I use the fantastic Package DiracQ in order to work with fermionic creation and annihilation operators. My problem is quite general, for all of you interested in the physical background I will describe the problem in detail. For all of you being interested in the general problem I will paraphrase my problem in a less physically driven way.

Physics: Assume we want to calculate a trace in real space for a product of fermionic creation (f+[i,s]) and annihilation (f[i,s]) operators that operate on site i with spin s each. A trace of a product of tensor product hilbert spaces can be calculated as a product of the traces at different sites. I now want to keep the former order regarding one quantum number but separate the product regarding different quantum numbers.

General problem: I have a list of operators (the same letter, e.g. A, means the same set of quantum numbers (i,s))


and want to sort them according to the rule to never change place of operators of the same letter but to group according to the family of letters with the condition {A,B} = -{B,A}. {…} denotes the list, not the fermionic anticommutator. My above list should become:


in the first step (A goes to the left as far as possible, but isn't allowed to go further left because there is a member of the same family with A+; as A went 4 steps to the left, we have a factor of (-1)^4 = 1). Next step:


(note the minus because we changed B by exactly one position). Final result:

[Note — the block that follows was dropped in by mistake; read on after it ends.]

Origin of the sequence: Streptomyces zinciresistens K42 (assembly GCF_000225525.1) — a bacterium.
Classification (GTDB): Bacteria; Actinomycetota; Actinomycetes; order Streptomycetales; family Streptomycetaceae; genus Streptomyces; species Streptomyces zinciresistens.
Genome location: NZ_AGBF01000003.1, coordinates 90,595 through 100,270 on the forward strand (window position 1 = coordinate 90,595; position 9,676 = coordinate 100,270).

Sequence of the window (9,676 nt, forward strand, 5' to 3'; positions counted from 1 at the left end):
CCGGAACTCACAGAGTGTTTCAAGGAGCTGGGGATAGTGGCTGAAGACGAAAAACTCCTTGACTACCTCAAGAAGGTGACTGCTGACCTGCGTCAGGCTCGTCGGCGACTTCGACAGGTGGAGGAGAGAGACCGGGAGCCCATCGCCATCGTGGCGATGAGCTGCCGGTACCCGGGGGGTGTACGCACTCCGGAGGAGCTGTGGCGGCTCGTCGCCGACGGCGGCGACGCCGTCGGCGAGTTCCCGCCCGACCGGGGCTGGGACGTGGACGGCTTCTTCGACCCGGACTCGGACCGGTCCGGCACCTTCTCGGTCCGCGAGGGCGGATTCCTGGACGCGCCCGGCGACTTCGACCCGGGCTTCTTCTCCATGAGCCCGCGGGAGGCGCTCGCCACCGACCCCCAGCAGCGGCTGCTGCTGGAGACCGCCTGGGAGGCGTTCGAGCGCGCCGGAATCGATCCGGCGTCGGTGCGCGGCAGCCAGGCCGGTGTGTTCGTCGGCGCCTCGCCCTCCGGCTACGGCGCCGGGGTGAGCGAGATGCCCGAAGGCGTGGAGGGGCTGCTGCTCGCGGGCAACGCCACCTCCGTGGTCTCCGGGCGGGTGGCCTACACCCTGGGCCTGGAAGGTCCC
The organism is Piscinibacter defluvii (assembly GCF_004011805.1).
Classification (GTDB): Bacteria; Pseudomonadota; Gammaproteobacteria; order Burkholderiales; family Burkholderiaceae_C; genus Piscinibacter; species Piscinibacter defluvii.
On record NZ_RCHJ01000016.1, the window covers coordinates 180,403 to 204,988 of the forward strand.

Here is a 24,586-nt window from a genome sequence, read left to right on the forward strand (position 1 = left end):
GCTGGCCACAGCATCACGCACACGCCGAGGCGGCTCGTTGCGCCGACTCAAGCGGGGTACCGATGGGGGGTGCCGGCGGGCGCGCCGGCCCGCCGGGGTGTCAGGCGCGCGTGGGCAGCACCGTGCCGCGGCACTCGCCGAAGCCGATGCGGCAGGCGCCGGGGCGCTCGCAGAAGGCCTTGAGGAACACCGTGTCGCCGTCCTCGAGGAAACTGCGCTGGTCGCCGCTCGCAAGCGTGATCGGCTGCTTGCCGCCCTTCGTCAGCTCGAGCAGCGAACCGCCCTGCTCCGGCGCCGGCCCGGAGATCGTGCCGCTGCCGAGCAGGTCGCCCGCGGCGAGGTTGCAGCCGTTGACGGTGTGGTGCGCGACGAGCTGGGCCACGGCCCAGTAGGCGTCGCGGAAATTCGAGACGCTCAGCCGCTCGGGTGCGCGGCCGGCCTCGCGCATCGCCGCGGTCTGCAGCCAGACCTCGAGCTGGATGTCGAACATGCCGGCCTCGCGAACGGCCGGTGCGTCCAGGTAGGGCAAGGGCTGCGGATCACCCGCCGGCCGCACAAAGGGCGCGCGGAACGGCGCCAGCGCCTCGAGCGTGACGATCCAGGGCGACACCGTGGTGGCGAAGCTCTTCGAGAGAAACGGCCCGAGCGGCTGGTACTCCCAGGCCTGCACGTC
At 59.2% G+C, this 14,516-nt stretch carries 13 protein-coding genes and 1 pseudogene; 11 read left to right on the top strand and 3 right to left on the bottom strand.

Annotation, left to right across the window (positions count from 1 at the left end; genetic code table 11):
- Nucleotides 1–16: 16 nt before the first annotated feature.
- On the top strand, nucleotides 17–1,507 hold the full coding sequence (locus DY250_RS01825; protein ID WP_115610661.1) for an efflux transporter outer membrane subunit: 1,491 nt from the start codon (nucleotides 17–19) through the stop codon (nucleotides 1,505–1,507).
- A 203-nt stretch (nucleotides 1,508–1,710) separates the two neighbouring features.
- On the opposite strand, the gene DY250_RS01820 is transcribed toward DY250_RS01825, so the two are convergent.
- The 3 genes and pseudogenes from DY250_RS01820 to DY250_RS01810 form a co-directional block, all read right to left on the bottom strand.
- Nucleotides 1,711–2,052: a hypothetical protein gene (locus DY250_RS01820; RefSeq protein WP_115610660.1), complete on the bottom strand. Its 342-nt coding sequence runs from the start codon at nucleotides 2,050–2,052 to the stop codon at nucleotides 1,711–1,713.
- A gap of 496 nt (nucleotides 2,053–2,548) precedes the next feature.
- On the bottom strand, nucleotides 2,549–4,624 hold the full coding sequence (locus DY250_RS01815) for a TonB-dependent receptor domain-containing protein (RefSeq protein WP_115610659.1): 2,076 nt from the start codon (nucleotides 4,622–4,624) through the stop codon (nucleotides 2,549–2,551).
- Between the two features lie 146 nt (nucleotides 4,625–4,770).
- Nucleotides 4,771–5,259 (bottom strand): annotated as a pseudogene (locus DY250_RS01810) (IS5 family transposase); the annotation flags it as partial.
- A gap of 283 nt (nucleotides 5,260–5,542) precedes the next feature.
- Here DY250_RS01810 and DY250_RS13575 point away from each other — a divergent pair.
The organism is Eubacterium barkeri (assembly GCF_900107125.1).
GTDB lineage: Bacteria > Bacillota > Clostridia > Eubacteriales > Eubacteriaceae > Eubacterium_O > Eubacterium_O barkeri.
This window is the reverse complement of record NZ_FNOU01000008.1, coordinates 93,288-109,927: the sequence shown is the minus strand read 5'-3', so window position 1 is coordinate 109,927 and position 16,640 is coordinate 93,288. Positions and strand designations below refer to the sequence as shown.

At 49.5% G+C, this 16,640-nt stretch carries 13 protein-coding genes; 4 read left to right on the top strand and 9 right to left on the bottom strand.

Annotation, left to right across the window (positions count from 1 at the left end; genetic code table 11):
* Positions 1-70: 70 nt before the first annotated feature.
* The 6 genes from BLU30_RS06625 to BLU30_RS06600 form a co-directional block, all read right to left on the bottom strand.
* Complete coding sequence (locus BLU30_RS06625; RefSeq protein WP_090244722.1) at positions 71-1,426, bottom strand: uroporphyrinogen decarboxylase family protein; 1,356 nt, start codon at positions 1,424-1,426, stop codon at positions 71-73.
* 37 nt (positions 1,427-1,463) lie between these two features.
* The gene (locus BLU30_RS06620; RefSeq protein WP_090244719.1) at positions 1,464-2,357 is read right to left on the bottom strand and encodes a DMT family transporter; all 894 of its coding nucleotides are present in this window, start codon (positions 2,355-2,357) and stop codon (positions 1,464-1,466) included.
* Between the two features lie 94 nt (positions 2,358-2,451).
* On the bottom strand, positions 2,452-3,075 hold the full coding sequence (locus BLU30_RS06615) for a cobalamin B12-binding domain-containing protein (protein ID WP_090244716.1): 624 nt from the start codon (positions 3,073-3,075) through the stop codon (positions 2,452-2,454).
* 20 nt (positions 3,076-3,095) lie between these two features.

Now we are done and not allowed to change any operator further because we would now only be able to change members of the same family (same letter) and this should not be allowed.

I am not sure how to model this problem elegantly in Mathematica. Hints are appreciated.


1 Answer 1


Allow me to replace your 'A' and 'A+' by 'a' and 'a1'; Build a test case:

it = {a,a,a,a1,b,b,b1,b1,c,c1,c1,c1}[[RandomPermutation[12]]]
{b1, b, a, c1, c1, a, c1, c, b1, a1, b, a}

now find the positions of the families:

{Position[it, a | a1], Position[it, b | b1], Position[it, c | c1]}


{{{3}, {6}, {10}, {12}}, {{1}, {2}, {9}, {11}}, {{4}, {5}, {7}, {8}}}
{3, 6, 10, 12, 1, 2, 9, 11, 4, 5, 7, 8}

and now do:

f[it[[%]]] Signature[%]
-f[{a, a, a1, a, b1, b, b1, b, c1, c1, c1, c}]

where I wrapped the result in a dummy function 'f' to prevent the sign from threading over all elements of the list.

  • $\begingroup$ That's definitely elegant. My current solution (for loop and lots of clutter) will be replaced by your suggestion. Didn't know how useful "Signature" might be. Thanks! $\endgroup$
    – pbx
    Nov 2, 2016 at 13:08

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